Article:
The U.S. Department of Defense (DoD) is revising its Arctic strategy as potential adversaries step up their presence in the increasingly accessible region.

“Updating the department’s strategic approach to the Arctic will be helpful in aligning DoD resourcing to strategy and serve as a strong strategic messaging tool to allies, partners, and competitors,” said Derek Chollet, who is President Joe Biden’s nominee for undersecretary of defense for policy.

DoD released its current Arctic strategy in 2019, and the update is expected to build on the government-wide “National Strategy for the Arctic Region” that the Biden Administration published in October 2022. The department plans to release its updated strategy in 2024, a DoD spokesperson told on Oct. 4.


Chollet, who appeared before the Senate Armed Services Committee on Sept. 28 for his confirmation hearing, described the Arctic as “a potential forum for expanded strategic competition” with China and Russia. While shrinking sea ice could make the region a more attractive route for commercial ships, “both competitors’ activities in the Arctic could pose threats to freedom of navigation, as well as U.S. sovereignty and economic interests. The United States cannot afford to concede primacy in the region to either nation,” he wrote in his answers to advance policy questions.

Before Russia invaded Ukraine in February 2022, it “invested heavily in its Arctic military presence,” such as by creating new units and bases and refurbishing infrastructure, Chollet noted. “Russia also asserts excessive and illegal maritime claims in the region, including the right to regulate Arctic waters and restrict navigational rights and freedoms guaranteed under international law,” he said. “Russia’s military investments reinforce its ability to enforce those claims and potentially seek to control what it calls ‘the Northern Sea Route.’”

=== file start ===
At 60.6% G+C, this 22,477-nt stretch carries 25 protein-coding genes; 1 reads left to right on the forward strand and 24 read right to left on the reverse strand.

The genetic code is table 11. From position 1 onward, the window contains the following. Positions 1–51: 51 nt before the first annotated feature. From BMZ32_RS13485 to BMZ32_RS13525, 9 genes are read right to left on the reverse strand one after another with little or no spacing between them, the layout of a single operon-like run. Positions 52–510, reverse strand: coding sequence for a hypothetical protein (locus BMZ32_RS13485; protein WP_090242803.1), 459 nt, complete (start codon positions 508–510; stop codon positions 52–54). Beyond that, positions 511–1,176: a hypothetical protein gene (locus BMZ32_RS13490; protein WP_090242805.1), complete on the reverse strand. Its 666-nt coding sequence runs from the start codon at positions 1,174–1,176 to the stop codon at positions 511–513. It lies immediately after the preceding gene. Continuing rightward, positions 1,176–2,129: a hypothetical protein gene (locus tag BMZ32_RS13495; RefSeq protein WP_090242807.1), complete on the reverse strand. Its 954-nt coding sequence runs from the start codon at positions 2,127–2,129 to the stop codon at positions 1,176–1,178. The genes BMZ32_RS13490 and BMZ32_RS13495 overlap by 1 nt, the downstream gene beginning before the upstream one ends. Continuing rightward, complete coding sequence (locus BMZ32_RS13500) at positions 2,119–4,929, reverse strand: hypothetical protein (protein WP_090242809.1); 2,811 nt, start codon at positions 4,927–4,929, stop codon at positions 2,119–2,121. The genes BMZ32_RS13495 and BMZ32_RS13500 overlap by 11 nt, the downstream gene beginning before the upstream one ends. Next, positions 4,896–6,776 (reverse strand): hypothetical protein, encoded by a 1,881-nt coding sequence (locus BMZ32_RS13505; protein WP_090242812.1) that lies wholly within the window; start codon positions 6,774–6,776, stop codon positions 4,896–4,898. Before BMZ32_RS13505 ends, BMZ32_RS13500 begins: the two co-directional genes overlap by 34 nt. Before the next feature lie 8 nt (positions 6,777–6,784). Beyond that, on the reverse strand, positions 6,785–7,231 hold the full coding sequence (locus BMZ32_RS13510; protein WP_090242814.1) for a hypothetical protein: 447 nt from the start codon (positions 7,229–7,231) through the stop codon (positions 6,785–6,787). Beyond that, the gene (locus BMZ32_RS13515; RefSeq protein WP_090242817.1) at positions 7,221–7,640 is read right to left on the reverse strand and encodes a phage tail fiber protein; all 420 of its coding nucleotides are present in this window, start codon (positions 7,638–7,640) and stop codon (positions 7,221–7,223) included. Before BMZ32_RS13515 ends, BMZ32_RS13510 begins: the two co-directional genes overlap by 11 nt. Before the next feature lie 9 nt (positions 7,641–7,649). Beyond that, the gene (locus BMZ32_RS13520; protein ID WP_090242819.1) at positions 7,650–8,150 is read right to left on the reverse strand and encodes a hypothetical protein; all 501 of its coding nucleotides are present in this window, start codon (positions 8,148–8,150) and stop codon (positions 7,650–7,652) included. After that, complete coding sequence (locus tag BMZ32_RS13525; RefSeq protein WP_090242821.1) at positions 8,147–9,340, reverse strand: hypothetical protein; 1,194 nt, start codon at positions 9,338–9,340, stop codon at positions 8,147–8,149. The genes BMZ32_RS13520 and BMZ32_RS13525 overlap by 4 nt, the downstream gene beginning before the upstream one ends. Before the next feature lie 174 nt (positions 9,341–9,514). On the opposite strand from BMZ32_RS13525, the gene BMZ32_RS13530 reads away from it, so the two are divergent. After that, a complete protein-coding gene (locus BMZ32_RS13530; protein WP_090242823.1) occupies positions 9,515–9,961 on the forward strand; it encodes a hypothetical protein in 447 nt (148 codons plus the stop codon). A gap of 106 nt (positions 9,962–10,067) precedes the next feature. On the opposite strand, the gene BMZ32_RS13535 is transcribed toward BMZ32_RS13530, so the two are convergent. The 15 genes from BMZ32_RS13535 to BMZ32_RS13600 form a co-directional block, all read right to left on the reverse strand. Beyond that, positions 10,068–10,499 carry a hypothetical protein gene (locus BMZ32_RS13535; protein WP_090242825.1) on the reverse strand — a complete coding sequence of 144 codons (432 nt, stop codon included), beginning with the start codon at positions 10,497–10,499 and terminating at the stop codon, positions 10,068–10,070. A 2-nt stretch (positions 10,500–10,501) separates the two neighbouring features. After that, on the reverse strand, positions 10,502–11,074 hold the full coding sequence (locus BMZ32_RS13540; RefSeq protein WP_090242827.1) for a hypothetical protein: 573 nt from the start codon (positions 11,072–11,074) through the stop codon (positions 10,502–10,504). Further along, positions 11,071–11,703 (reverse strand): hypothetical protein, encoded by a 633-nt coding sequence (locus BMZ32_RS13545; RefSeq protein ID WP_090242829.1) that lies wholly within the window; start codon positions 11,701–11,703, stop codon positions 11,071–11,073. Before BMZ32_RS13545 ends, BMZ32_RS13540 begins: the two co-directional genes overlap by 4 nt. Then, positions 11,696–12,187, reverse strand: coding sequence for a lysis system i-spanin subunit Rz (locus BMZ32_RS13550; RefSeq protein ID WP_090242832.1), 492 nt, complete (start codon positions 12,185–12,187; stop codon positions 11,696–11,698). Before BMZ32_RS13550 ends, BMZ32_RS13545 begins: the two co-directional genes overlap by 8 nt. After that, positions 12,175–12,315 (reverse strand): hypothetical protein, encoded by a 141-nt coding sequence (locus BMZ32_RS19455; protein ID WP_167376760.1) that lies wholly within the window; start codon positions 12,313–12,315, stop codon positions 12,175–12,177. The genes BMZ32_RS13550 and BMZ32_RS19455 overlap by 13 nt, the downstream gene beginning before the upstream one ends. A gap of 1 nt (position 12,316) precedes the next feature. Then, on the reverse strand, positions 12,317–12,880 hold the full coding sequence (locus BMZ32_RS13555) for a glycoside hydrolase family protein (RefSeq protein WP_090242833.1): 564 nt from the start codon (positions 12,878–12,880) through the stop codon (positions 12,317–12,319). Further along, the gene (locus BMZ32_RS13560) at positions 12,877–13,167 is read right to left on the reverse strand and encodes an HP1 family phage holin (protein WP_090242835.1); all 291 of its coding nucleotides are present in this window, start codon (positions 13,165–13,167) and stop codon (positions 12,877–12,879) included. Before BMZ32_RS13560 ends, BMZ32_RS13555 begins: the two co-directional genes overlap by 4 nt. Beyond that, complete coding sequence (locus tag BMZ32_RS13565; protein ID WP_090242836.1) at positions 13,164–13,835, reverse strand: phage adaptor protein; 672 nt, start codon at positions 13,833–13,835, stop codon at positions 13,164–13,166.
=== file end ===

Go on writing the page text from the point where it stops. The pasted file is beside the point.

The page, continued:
The People’s Republic of China (PRC), meanwhile, considers itself a “near-Arctic state” and is seeking to boost its influence in the region. “The PRC does not yet possess the ability to project significant military power into the Arctic, but it is pursuing an increasing role in shaping governance and security affairs in the region,” Chollet said. “China’s activities in the Arctic are largely civilian in nature to date, but they likely include dual-purpose activities that could enable a future PRC Arctic military presence.”


The Biden administration’s 2022 Arctic strategy calls for investing in “modernized domain awareness to detect and track potential airborne and maritime threats and improve sensing and observational capabilities, including for sea ice, ship traffic, and weather.” It also envisions conducting more combined military exercises and training in the region with friendly countries.

“Our Arctic allies and partners have significant experience in and focus on operating in extreme Arctic conditions,” Chollet said. “These nations bring additional capabilities and geographic reach to the table, and there is great potential benefit in increased cooperation, data sharing, joint exercises, and combined operations if and when necessary.”

Chollet is seeking to return to the Pentagon, where he was assistant secretary of defense for international security affairs during the Obama administration. He is currently a senior policy adviser at the U.S. State Department. If confirmed by the Senate as DoD policy chief, he will replace Colin Kahl, who resigned in July.


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Marc Selinger is a journalist based in the Washington, D.C., area. He can be reached at Follow him on Twitter at @marcselinger.